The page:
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The great indoors: Elkhorn finds plenty of use for its new practice facility

ELKHORN - Really, you can’t miss it.

Drive into Elkhorn from the east and you’ll have to loop underneath the overpass and up to a county highway that leads into town. Make a left turn, and before your turn signal stops flashing your eyes lock on to a building that  already is one of the gems of the local school district.

The massive white structure covers almost 60,000 square feet and reaches about 60 feet high at its peak. On its side is a message that serves as a symbol of pride to the locals and warning to the rest of the Southern Lakes Conference and beyond.

“Home of the Elks”

“The first time they put 'Home of the Elks' on the side of the Agility Center, everyone was like ‘Did you see that, did you see this,’” said Vince Umnus, a senior soccer and basketball player. “When the turf field wasn’t down, people who don’t play sports were like ‘When is that field going to be down … is the weight room open? I want to get there.’”

These are exciting times at Elkhorn High School.

A referendum passed two years ago that addressed a number of upgrades, additions or renovations that were called for in the district's long-range facilities plan. This summer folks in the community started to see their tax dollars in action.

Improvements touch many facets of the school

The arts have a renovated auditorium and specially designed rooms for art class. Culinary arts has a new kitchen. Agricultural science has a new greenhouse. The Career and Technical Education area, the computer science wing and special education area have been renovated.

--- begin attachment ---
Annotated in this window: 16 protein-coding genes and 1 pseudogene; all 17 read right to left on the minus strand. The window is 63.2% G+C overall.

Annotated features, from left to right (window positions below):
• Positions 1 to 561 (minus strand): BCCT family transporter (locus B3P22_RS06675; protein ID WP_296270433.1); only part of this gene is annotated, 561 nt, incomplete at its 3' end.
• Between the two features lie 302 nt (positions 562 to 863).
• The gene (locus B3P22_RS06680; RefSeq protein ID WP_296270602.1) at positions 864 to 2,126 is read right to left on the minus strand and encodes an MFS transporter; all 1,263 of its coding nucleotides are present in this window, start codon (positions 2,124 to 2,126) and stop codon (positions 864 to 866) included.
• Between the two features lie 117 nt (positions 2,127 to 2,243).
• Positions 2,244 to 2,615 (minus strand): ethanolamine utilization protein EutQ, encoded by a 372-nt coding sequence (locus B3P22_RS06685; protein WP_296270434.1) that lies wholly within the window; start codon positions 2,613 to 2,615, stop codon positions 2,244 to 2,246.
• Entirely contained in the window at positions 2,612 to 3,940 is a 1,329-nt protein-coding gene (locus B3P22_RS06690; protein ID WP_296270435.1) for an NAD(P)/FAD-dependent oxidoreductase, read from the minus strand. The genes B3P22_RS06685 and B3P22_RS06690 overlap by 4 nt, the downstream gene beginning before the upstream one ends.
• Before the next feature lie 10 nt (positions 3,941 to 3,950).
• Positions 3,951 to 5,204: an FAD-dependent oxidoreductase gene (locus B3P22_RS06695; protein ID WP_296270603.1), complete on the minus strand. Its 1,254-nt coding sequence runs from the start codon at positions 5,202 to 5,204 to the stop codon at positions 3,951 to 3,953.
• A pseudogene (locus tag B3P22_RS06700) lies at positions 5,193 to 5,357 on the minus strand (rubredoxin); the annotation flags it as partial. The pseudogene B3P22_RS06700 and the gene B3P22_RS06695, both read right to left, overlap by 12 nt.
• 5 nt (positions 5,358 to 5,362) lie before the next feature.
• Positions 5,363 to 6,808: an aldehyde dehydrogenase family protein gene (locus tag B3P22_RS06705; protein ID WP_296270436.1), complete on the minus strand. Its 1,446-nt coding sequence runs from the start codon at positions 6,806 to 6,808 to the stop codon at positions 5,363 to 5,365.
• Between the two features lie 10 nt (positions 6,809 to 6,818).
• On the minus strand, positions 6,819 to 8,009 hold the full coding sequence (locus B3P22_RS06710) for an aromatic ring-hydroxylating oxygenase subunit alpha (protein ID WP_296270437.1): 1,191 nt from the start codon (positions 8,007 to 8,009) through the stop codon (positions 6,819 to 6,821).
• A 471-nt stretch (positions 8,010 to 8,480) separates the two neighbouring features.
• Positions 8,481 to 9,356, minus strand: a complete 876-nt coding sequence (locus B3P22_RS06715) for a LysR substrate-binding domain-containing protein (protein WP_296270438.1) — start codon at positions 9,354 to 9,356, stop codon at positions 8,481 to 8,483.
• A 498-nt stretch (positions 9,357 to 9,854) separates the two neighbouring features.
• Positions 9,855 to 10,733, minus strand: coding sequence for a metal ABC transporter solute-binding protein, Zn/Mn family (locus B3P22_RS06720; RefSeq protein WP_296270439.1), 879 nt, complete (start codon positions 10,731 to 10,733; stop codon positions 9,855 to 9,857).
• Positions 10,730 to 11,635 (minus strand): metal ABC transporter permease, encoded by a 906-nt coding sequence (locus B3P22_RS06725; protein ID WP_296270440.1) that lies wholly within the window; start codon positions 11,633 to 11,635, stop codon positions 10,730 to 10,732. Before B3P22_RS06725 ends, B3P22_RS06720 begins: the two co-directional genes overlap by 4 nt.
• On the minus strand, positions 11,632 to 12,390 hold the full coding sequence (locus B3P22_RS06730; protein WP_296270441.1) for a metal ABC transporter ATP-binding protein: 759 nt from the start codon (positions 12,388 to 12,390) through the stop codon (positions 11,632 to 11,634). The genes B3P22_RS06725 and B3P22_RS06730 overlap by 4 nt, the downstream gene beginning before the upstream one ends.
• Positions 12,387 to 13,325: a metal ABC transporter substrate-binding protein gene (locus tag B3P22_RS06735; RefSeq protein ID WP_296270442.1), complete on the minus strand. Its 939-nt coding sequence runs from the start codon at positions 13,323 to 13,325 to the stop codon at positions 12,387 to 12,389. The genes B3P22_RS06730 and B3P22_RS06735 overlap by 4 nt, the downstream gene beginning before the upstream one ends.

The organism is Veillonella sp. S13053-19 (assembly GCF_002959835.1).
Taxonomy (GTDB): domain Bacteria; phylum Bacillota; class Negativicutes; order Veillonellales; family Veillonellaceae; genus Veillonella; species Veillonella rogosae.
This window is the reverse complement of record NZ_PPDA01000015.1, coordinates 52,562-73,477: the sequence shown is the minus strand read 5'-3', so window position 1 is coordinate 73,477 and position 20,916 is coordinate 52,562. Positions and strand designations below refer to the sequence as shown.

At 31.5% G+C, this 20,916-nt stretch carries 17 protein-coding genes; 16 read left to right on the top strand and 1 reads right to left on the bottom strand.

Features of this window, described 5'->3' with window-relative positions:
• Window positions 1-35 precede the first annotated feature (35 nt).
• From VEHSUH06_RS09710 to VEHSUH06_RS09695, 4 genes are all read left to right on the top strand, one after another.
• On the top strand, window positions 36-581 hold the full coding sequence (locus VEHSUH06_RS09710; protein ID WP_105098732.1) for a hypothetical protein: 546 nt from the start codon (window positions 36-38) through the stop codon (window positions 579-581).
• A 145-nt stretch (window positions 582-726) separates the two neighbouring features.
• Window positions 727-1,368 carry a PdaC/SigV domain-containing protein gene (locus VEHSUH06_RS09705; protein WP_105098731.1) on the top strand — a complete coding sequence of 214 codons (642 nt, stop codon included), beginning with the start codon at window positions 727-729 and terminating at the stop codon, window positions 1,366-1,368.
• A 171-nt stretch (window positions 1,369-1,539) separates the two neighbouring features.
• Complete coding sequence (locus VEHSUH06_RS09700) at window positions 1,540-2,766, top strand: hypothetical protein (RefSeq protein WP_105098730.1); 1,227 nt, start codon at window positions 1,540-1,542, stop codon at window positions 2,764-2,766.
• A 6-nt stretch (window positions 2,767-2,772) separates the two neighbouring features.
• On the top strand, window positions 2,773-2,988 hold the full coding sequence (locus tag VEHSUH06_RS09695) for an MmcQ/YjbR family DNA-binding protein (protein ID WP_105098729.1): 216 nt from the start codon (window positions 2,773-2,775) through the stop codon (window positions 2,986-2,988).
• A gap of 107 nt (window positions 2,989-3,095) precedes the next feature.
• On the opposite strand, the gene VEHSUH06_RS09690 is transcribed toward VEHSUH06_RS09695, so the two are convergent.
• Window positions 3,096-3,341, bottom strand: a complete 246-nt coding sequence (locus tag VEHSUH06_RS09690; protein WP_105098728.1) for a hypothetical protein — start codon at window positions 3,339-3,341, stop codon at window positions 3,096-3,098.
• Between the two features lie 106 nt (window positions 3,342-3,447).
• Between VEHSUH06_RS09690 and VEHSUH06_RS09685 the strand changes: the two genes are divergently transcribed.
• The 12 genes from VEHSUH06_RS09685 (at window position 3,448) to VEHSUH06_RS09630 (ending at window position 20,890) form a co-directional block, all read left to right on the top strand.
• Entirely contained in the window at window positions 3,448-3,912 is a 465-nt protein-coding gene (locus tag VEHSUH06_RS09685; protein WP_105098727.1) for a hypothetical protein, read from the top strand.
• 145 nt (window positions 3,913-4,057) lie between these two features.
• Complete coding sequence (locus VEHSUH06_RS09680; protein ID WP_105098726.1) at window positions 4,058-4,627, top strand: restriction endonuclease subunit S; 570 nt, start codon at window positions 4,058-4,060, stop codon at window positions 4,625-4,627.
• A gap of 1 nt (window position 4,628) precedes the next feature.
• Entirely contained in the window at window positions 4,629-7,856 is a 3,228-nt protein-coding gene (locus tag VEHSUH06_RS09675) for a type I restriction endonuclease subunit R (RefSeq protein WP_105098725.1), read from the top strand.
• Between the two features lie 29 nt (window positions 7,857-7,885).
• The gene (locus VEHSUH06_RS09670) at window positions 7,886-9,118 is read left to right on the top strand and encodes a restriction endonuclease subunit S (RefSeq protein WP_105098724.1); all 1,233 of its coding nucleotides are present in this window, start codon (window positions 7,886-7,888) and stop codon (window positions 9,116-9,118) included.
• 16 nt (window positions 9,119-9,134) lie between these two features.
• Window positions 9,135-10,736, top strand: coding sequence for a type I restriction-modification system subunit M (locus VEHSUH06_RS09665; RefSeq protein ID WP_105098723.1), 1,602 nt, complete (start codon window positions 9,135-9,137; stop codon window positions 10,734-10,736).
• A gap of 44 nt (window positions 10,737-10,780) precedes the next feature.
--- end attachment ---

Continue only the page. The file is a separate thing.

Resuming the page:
It is the athletic facility upgrades, however, that will catch the most eyes. Sports draws more visitors to high schools than almost any other activity, and when folks come to Elkhorn, there are plenty of new things to see.

* New bleachers for the football stadium were part of the 2015 referendum. The second phase of the project included the addition of a turf surface, which was installed this summer. A new surface for the track is expected to be completed this fall.

* As you enter the stadium, there are eights recently resurfaced or relocated tennis courts. Just beyond the football field, two softball fields are being built and scheduled to be done this fall.

* The district purchased 56 acres of land east of the school, part of which will be used for multi-purpose athletic fields.

* Inside, the gym floor has been sanded and updated with a new design before new stain was applied.

The Agility Center, as Elkhorn calls it, is what sets the project apart. It’s so large the varsity football, soccer, gymnastics and cheerleader squads can practice inside at the same time. It is believed to be the fourth facility of its type for a high school in the state. Sussex Hamilton’s opened in spring of 2015. Kaukauna’s opened in the spring of 2016. Kimberly’s opened in last summer.

“In my opinion, it’s a well-thought out plan that solves a lot of problems or areas of need that we had,” Elks athletic director Dan Kiel said as he watched a football game last week. “This field, if you had one wet night, the field was torn up for the year. You can’t get it back.”